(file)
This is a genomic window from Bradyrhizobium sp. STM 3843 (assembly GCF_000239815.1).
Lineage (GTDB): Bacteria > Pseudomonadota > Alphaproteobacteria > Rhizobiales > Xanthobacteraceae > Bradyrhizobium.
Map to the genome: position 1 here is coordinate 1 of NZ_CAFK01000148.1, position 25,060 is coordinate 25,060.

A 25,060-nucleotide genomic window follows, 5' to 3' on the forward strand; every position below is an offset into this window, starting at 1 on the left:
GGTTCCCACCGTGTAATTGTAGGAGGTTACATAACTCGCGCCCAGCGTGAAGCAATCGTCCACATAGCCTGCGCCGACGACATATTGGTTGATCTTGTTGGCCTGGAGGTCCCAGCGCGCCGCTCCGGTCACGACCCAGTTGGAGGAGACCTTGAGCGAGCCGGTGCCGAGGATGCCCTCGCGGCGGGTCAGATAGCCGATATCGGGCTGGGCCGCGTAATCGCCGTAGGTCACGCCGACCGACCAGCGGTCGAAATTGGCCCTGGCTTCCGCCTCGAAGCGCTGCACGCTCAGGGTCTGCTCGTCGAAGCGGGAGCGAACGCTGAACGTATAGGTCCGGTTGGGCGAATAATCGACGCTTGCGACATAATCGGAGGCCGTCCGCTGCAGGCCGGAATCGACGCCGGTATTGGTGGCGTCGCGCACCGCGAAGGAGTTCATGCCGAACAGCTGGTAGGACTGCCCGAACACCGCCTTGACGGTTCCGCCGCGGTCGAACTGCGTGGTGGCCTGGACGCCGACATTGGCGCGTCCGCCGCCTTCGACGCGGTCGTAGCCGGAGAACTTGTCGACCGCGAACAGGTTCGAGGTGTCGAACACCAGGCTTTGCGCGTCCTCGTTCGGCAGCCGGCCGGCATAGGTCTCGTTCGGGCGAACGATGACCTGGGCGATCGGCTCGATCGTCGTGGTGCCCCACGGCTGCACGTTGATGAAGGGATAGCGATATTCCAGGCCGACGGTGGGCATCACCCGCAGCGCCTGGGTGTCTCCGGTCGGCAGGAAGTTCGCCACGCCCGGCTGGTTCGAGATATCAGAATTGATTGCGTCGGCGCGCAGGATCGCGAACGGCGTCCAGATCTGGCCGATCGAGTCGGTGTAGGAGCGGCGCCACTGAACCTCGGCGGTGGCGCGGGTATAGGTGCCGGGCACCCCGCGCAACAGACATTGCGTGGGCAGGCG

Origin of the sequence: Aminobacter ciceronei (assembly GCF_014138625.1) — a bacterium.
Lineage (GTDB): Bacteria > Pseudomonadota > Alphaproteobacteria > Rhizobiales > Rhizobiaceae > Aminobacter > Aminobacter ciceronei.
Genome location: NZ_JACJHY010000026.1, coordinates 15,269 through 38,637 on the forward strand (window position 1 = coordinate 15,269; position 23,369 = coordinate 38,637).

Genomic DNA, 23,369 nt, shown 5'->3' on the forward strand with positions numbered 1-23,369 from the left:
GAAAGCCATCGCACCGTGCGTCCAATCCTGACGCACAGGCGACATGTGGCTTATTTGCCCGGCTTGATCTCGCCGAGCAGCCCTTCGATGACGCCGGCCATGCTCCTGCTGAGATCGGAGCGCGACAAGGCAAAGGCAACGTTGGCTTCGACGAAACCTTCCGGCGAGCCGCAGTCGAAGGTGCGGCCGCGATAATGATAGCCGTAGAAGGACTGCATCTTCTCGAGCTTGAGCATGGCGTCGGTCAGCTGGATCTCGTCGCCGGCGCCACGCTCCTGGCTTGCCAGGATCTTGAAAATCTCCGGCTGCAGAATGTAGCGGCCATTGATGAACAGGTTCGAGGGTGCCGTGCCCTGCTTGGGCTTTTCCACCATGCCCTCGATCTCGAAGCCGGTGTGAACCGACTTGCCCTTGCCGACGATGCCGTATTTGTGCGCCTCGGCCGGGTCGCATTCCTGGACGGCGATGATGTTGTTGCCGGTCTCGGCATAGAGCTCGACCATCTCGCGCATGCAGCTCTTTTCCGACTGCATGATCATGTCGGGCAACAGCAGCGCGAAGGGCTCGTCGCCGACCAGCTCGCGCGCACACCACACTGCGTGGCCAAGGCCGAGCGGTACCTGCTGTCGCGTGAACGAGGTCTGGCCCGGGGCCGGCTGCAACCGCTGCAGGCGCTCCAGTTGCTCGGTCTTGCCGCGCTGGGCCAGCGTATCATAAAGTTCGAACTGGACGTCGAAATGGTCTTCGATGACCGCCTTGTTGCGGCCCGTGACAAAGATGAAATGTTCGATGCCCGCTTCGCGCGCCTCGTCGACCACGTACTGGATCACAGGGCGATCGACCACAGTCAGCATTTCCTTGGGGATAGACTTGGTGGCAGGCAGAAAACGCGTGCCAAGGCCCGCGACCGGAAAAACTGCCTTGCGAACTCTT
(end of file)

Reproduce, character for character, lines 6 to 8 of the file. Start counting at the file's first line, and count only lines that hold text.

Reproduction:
Origin of the sequence: Aminobacter ciceronei (assembly GCF_014138625.1) — a bacterium.
Lineage (GTDB): Bacteria > Pseudomonadota > Alphaproteobacteria > Rhizobiales > Rhizobiaceae > Aminobacter > Aminobacter ciceronei.
Genome location: NZ_JACJHY010000026.1, coordinates 15,269 through 38,637 on the forward strand (window position 1 = coordinate 15,269; position 23,369 = coordinate 38,637).